After three unsuccessful attempts to regulate single-use carry-out grocery bags, a deal appears to have been reached in the California legislature on a bill that would ban single-use plastic bags at supermarkets, liquor stores and pharmacies state-wide by 2016.
The most recent failure of such a bill occurred on May 30, 2013 when Senate Alex Padilla’s Senate Bill 405 – which restricted the distribution of bags considered “single-use” and required stores to charge a fee for paper or other usable bags – failed a Senate Floor vote 18-17 with 4 senators, including Lois Wolk, abstaining. Three more votes were needed for the bill to pass.
New legislation, announced at a press conference on Friday gives new hope to those in support of plastic bag regulations.
SB 270 is a joint effort by Sen. Alex Padilla and two of his colleagues, Sen. Kevin de León (D-Los Angeles) and Sen. Ricardo Lara, (D-Bell Gardens).
De León and Lara not only voted against Padilla’s previous bill, they led the opposition of its passage, stating concerns over the the negative impact it could have on the estimated 2,000 statewide workers employed by the plastic bag manufacturing industry in California.
“The issue matters to the thousands of Californians and their families who rely on the plastic bag industry for their livelihoods. Before we proceed with banning an entire industry, we should understand the full impact and cost of our actions on our local economy and the hardworking people and families that will be displaced. This facility and these workers need to have a voice in a debate that has essentially ignored them.” stated Senator Lara in an opinion piece written in May of 2013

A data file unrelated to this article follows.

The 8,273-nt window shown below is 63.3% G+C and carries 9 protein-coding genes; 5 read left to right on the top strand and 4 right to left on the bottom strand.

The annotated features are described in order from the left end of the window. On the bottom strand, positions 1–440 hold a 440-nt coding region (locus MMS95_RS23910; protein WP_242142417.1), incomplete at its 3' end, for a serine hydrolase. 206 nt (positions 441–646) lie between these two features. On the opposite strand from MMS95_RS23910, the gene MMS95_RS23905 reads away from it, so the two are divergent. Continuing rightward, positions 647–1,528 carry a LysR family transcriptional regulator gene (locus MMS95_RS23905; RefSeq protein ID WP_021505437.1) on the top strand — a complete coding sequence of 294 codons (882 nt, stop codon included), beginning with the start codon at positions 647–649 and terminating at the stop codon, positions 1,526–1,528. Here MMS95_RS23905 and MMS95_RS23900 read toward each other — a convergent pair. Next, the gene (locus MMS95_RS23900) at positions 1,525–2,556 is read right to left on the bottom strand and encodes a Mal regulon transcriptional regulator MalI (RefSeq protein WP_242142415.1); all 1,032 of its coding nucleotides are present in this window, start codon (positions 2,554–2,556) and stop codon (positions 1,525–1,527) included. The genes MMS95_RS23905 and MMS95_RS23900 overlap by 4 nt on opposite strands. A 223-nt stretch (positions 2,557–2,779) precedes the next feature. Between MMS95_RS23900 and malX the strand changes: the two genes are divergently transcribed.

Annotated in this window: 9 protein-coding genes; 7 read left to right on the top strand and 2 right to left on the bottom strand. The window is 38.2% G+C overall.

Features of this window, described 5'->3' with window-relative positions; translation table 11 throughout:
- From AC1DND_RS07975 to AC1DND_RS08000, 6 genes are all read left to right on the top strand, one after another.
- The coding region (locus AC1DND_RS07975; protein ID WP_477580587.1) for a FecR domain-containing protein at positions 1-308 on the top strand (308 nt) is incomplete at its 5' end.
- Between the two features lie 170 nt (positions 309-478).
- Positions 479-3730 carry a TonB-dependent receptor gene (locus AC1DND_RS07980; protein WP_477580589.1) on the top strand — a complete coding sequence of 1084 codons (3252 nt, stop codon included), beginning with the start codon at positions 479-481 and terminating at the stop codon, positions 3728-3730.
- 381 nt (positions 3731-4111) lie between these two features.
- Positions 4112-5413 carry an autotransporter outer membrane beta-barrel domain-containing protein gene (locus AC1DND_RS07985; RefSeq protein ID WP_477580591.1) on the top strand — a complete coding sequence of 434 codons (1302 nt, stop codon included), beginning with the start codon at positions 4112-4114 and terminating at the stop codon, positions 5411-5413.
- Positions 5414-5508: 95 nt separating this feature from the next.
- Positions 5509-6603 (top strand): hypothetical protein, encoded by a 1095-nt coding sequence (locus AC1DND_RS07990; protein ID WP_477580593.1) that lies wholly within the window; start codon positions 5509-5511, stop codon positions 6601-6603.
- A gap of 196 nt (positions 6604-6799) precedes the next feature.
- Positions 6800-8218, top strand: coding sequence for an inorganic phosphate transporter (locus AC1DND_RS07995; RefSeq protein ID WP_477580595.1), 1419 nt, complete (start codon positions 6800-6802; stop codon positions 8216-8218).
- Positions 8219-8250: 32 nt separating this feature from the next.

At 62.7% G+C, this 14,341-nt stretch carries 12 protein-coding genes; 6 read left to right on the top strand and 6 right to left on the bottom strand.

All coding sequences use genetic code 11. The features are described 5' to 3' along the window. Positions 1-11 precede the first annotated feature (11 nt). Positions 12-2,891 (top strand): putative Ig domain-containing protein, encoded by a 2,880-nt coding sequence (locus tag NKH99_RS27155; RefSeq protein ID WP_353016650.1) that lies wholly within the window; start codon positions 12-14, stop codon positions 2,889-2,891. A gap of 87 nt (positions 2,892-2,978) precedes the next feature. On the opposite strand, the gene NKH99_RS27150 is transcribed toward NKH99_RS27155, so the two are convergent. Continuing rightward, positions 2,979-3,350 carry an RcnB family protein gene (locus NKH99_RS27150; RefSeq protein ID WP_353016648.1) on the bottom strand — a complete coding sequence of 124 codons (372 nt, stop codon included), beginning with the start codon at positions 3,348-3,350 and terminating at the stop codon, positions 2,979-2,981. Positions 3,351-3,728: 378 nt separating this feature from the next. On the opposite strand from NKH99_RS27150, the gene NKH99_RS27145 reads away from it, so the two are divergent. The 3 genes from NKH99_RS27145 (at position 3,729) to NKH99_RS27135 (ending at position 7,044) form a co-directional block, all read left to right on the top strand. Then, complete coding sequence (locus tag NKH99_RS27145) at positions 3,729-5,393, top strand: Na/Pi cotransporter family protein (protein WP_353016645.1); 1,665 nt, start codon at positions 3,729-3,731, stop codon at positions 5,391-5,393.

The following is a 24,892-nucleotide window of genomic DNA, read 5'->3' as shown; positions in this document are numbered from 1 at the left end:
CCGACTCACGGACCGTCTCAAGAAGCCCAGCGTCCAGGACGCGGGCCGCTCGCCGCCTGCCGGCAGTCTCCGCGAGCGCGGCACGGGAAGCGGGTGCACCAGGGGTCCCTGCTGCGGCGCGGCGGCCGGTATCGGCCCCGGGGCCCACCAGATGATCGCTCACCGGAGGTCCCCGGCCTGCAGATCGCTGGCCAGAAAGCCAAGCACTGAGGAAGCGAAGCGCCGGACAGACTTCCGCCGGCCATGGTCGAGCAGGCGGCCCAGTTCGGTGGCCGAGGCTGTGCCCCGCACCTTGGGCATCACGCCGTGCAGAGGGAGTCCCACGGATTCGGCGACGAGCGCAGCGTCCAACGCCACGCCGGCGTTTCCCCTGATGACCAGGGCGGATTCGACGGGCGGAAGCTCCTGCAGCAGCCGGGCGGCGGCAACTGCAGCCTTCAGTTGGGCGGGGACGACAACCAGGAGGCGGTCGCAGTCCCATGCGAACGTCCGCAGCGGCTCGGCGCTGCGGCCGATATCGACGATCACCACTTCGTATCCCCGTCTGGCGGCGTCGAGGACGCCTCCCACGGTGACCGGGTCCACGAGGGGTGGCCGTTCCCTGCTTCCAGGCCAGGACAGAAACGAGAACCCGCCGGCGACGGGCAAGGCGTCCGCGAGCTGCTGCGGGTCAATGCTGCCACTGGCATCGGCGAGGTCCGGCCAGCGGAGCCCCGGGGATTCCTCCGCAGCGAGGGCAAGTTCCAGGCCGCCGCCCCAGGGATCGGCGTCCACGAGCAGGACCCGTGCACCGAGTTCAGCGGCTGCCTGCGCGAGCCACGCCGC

This new legislation, co-authored by the three, helps address these concerns by earmarking $ 2 million from the state recycling funds for use by plastic bag manufacturers. Plastic bag makers would be apply for loans and grants that would help them retrain workers and re-engineer their operations to make plastic bags that meet state’s criteria for multiple use.
The new bill also stipulates that reusable bags most contain at least 40% recycled material by 2020 and it would establish a third-party certification of reusable plastic bags to ensure they meet California standards.
In attendance at Friday’s press conference, in support of this new legislation, was the United Food and Commercial Workers, the California Grocers Association, Environment California, Friends of the L.A. River, Mujeres de La Tierra, Californians Against Waste, and Heal the Bay as well as Senator’s de León and Lara.
At the press conference Sen. Padilla stated, “SB 270 reflects the hard work and commitment of a broad coalition of business, labor and environmental groups to do the right thing for our economy and environment.”
Padilla continued, “Working with both Senator De León and Senator Lara was key to moving this new bill forward. I took their concerns seriously and I believe the language in the bill is responsive to their concerns.”